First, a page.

Day 4 It was a rough night sleeping for me and my condition was getting worse making it more difficult to breathe because of the bronchitis. Additionally, it was going to be a long day – especially prior to the summit because we were scheduled to leave at 12:00 AM. The climb up Baranka Wall was very fun and delivered as expected. It wasn’t until a few days later that we found out that a porter had fallen off the wall and passed away. Good thing as it may have scared a few people away. Once up the wall we hiked uphill for several more hours to reach our final destination at the base camp for the summit. On our way there, I was blessed to run into doctors treating climbers for various aliments – mine included. The young doctors from the UK gave me a look over and decided steroids and antibiotics were the right course of action to make me better. I immediately took the meds to get me better. Unfortunately it wouldn’t be a quick fix, but a few day process. We began our prep for the big summit by relaxing prior to dinner and discussing our plan of action for the morning. Once we ate dinner, we laid down to try and sleep prior to our ascent.
Day 5 We began early on day 5, midnight. Not that we got much sleep as other groups began their ascents at 10:30PM and the cough continued to be persistent keeping me and my tent partner Kevin up most of the night. The day before we saw a ridge, we had to climb that had a plateau but could not see beyond that point. Looking back, I believe it was a strategic location to have us stay because once we reached the plateau and looked up, we saw hikers as far as the eye could see. Initially, we thought the dots were stars but as we watched longer we found out they were hikers. My belief is if hikers had been able to see the heights we needed to climb, many may not have made the hike. It was a psychologically strategic location. As it turns out, it was virtually a straight up ascent for 7 hours. On the way up, we saw others coming down, we saw others collapse and we saw others being rushed down the mountain for various bouts with altitude sickness or illness. It added to the mental challenge of the climb for sure.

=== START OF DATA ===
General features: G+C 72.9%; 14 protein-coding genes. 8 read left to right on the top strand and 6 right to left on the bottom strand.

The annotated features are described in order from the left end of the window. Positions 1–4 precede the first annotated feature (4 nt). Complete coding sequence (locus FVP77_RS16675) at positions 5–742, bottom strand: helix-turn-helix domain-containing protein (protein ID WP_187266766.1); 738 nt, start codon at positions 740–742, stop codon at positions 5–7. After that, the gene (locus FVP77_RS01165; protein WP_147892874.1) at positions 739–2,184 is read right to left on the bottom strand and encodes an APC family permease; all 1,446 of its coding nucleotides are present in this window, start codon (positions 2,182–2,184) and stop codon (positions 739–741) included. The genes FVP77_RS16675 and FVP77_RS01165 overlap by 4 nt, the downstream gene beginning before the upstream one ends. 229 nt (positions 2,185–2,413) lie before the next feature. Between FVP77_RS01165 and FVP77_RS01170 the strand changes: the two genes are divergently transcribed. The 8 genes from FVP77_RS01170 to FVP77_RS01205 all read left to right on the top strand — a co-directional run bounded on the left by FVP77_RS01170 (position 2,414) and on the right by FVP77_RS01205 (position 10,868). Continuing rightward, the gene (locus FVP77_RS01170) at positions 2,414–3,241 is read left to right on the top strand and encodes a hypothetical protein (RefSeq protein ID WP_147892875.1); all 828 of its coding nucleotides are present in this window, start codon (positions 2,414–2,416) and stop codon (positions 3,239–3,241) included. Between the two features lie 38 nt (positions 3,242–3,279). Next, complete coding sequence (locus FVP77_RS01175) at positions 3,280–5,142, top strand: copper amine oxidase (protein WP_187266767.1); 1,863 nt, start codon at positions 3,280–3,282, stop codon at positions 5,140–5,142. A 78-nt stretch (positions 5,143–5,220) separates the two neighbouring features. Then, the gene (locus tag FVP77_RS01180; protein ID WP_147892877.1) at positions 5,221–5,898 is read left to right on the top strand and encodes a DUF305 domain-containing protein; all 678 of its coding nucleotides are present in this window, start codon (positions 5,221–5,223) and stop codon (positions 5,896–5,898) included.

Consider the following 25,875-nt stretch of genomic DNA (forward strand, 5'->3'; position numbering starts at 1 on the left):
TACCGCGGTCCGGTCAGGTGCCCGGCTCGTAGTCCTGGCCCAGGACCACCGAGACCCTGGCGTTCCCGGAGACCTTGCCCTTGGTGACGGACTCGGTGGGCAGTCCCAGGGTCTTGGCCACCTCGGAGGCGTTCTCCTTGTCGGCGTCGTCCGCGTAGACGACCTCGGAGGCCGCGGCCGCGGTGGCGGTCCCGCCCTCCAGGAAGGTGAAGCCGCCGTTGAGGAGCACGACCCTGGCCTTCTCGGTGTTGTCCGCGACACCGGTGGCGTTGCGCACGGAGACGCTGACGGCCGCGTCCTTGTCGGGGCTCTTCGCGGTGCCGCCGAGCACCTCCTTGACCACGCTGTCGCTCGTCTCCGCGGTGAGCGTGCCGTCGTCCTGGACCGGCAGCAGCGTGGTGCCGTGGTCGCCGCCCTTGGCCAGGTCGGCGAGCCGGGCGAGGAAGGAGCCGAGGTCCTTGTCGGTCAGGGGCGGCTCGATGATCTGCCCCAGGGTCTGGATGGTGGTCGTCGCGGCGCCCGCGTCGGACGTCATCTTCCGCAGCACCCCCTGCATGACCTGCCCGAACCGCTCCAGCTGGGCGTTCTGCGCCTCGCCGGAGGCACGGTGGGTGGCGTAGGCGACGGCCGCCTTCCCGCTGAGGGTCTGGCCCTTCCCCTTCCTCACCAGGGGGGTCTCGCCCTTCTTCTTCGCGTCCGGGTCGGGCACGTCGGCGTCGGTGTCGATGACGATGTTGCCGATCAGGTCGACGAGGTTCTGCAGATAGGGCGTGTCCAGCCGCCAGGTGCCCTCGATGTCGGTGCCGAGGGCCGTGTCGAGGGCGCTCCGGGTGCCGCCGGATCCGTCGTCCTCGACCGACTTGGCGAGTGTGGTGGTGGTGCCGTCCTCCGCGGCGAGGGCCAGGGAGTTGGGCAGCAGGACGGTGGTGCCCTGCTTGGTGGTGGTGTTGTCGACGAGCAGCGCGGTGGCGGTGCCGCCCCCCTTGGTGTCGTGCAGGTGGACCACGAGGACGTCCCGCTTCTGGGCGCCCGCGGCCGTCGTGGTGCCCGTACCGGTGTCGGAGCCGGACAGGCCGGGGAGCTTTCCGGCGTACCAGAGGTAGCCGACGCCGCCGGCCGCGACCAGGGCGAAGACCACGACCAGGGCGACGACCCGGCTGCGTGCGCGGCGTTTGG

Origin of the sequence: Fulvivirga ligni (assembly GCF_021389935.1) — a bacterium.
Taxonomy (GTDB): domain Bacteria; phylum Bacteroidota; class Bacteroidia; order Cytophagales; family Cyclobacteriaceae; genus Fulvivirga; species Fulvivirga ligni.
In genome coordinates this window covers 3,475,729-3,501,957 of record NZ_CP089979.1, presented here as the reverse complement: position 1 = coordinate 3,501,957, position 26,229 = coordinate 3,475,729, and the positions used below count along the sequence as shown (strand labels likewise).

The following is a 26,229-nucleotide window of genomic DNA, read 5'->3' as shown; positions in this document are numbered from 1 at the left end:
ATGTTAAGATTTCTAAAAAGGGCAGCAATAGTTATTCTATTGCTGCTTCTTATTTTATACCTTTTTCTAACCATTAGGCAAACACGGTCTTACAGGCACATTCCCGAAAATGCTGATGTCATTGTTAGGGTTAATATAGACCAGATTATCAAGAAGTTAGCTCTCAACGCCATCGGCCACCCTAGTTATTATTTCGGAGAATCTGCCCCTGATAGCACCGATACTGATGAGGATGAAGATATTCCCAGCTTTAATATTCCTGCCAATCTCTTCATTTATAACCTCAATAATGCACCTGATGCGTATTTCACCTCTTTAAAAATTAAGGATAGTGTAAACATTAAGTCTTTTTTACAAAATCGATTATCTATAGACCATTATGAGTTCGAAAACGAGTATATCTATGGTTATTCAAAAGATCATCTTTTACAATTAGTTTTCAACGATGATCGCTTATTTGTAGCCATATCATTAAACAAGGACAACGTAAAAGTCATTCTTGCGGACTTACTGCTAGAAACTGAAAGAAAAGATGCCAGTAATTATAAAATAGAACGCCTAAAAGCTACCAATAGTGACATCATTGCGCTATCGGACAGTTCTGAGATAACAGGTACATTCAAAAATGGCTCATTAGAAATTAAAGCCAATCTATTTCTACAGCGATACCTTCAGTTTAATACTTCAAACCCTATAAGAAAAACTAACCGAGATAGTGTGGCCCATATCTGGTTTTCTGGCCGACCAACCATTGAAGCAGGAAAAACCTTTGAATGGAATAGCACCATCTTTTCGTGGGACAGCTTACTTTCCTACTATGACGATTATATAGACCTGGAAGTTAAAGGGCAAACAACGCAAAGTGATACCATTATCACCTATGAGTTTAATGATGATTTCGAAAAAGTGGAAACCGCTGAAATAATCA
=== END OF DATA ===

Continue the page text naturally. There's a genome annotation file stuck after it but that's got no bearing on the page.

The sheer monotony of the climb, the thinning altitude, the length of the climb and sleep deprivation definitely made it a mental challenge like none other I have ever experienced in my lifetime. As we climbed, we prayed, we recited affirmations, we spoke with loved ones and let each other know we could beat this mountain by making it to the summit. The mental challenge far exceeded the physical challenge of the climb for me. The weather conditions, altitude, or my condition were never an issue. The sickness I had was the greatest challenge for me which lead to the sleep deprivation that added to the mental aspect of the climb.
Finally, after 7 hours, we reached the summit! It was a relief, it was exciting, and it was a great accomplishment for those of us who finished. There were odds each of us had faced over the previous days on the mountain and I was proud of all of us for attaining such a great feat. Each day, I appreciated it even more. You stay at the top for about 10-15 minutes then head down to base camp for a quick rest then on to another camp. The initial decent was two hours back to base camp – big difference from the 7 hours up. After a break, we headed back down another 4 hours to base camp to sleep in one last time on the mountain. It was here where I really began to have a bad time with my bronchitis – coughing, wheezing and having difficulty catching my breath. Goddy, our guide convinced the park ranger to allow me to sleep in the ranger hut with him for the night. There were several episodes I encountered that night while in the hut and Goddy actually thought I had died twice due to my breathing patterns. He said had he known my condition was as bad as it was, he may not have allowed me to climb to the summit. The interesting thing was it was my best night’s rest/sleep and it scared him. Prior to sleeping in the hut, we had a few conversations about me going to the hospital but it would have required a 3 hour hike, in the dark to meet an ambulance. After the last two days of hiking, there was no way I was going to hike 3 hours in the dark to go to a random hospital in Africa, separated from my crew. It was a kind gesture, but one that I would not be taking advantage of that day.